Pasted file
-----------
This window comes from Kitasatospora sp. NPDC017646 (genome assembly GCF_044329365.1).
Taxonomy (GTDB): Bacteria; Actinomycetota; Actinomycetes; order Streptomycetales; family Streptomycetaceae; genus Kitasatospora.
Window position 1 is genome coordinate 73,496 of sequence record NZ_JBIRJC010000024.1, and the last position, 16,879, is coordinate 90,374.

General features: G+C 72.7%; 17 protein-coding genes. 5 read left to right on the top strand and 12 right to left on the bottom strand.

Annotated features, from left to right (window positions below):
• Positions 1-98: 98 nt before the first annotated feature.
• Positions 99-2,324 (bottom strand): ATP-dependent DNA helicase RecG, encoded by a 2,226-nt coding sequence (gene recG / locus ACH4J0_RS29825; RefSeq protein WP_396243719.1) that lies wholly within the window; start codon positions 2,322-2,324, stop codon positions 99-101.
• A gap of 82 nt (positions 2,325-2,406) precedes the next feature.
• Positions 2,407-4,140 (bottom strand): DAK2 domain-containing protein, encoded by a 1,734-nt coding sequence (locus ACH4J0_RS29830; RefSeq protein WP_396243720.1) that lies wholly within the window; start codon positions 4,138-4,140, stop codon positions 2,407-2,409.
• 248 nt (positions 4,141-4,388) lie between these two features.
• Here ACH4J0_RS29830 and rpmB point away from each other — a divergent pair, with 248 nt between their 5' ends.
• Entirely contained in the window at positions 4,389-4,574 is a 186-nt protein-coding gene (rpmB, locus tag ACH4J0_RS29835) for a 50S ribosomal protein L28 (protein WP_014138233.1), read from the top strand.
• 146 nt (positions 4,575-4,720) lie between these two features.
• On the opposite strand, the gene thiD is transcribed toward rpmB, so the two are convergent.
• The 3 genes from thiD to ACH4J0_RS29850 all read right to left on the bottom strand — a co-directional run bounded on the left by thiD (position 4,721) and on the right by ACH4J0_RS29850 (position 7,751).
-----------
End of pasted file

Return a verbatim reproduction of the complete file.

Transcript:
This window comes from Kitasatospora sp. NPDC017646 (genome assembly GCF_044329365.1).
Taxonomy (GTDB): Bacteria; Actinomycetota; Actinomycetes; order Streptomycetales; family Streptomycetaceae; genus Kitasatospora.
Window position 1 is genome coordinate 73,496 of sequence record NZ_JBIRJC010000024.1, and the last position, 16,879, is coordinate 90,374.

General features: G+C 72.7%; 17 protein-coding genes. 5 read left to right on the top strand and 12 right to left on the bottom strand.

Annotated features, from left to right (window positions below):
• Positions 1-98: 98 nt before the first annotated feature.
• Positions 99-2,324 (bottom strand): ATP-dependent DNA helicase RecG, encoded by a 2,226-nt coding sequence (gene recG / locus ACH4J0_RS29825; RefSeq protein WP_396243719.1) that lies wholly within the window; start codon positions 2,322-2,324, stop codon positions 99-101.
• A gap of 82 nt (positions 2,325-2,406) precedes the next feature.
• Positions 2,407-4,140 (bottom strand): DAK2 domain-containing protein, encoded by a 1,734-nt coding sequence (locus ACH4J0_RS29830; RefSeq protein WP_396243720.1) that lies wholly within the window; start codon positions 4,138-4,140, stop codon positions 2,407-2,409.
• 248 nt (positions 4,141-4,388) lie between these two features.
• Here ACH4J0_RS29830 and rpmB point away from each other — a divergent pair, with 248 nt between their 5' ends.
• Entirely contained in the window at positions 4,389-4,574 is a 186-nt protein-coding gene (rpmB, locus tag ACH4J0_RS29835) for a 50S ribosomal protein L28 (protein WP_014138233.1), read from the top strand.
• 146 nt (positions 4,575-4,720) lie between these two features.
• On the opposite strand, the gene thiD is transcribed toward rpmB, so the two are convergent.
• The 3 genes from thiD to ACH4J0_RS29850 all read right to left on the bottom strand — a co-directional run bounded on the left by thiD (position 4,721) and on the right by ACH4J0_RS29850 (position 7,751).